Riverview Physicians for Women

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Perimenopause

The perimenopause is a highly variable time in a woman's life. It occurs in the 10 years before menopause. Some women don't experience any symptoms during this time while others have a very difficult time.

Those who do experience perimenopause often say that menopause was a welcome relief. Perimenopausal symptoms are often inconsistent and vague: ranging from irregular menstrual periods to severe emotional distress and everything in between. The most common symptoms are: irregular bleeding, hot flushes, vaginal dryness, painful intercourse, decrease in desire to have sex (which may be because it hurts to have sex), urinary incontinence (both unable to "hold" urine once the urge to void occurs as well as loss of urine in spurts with coughing-straining-laughing, etc.), depression and trouble sleeping. Other changes include a decrease in bone density and an increase in the "bad" cholesterol. These changes are due to the slow decline in hormone production by the ovaries. It usually occurs in spurts and culminates in the total failure of ovarian function. The result is menopause. In other words, while tests may show a woman with perimenopausal symptoms has normal hormone levels, the levels are not normal for her. If you experience abnormal bleeding for 2 consecutive months, have heavy bleeding (changing pads or tampons every hour) or are not having a period at least every 35 days (not on hormonal contraception), you should see your gynecologist.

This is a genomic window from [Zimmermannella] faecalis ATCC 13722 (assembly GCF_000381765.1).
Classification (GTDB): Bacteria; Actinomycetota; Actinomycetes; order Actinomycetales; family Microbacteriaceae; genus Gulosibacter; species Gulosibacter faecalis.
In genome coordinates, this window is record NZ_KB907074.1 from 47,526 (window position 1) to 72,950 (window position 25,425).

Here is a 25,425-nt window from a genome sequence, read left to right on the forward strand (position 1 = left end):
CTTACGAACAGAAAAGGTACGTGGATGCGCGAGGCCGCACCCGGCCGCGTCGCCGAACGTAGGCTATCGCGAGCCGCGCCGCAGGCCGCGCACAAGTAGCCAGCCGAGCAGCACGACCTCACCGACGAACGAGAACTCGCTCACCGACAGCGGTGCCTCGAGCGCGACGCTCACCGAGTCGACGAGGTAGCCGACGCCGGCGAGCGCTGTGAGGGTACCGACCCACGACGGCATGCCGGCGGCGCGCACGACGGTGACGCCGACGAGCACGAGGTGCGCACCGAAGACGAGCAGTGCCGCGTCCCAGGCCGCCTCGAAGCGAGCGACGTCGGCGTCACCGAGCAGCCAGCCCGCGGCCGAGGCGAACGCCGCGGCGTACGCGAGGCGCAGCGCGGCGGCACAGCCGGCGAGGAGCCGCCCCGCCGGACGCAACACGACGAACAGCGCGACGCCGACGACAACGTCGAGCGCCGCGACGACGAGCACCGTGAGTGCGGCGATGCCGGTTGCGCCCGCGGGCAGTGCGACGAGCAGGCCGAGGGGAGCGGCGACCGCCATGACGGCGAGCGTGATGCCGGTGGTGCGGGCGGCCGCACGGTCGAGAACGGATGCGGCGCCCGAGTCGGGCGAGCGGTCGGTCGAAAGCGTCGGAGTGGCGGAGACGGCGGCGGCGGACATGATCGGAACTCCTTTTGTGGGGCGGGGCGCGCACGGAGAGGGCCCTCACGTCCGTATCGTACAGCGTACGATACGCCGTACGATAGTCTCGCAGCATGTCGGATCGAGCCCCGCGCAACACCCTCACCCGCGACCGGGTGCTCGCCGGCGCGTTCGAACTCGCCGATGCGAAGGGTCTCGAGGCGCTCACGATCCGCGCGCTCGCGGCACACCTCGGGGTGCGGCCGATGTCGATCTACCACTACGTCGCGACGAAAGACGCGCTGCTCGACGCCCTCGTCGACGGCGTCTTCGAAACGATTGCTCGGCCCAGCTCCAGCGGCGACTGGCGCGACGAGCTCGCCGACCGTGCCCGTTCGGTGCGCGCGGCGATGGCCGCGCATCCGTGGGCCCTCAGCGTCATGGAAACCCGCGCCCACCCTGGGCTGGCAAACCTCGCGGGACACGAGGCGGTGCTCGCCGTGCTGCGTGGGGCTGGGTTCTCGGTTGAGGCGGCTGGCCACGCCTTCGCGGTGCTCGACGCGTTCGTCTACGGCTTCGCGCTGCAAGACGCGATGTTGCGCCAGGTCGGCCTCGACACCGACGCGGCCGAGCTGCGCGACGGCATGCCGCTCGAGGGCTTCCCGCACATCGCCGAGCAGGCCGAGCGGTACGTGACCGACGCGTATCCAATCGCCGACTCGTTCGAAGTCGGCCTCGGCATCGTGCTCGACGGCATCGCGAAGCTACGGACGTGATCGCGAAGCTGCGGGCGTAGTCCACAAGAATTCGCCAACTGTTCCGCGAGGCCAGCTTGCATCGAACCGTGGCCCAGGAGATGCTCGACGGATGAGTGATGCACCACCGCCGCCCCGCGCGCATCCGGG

Fortunately, we have a better understanding of, and treatment for, symptoms of the perimenopause. If you are experiencing any symptoms to an uncomfortable degree, you should see your gynecologist. Treatment is aimed at the underlying cause and is individualized.

Because the perimenopausal decrease in estrogen production results in loss of calcium from bones, it is very important for women to get at least 1200mg of calcium and 800-1000units of vitamin d a day from all sources to help maintain bone health. Calcium with vitamin d supplements should be taken twice a day (after breakfast and dinner).

More good information about the perimenopause can be found here.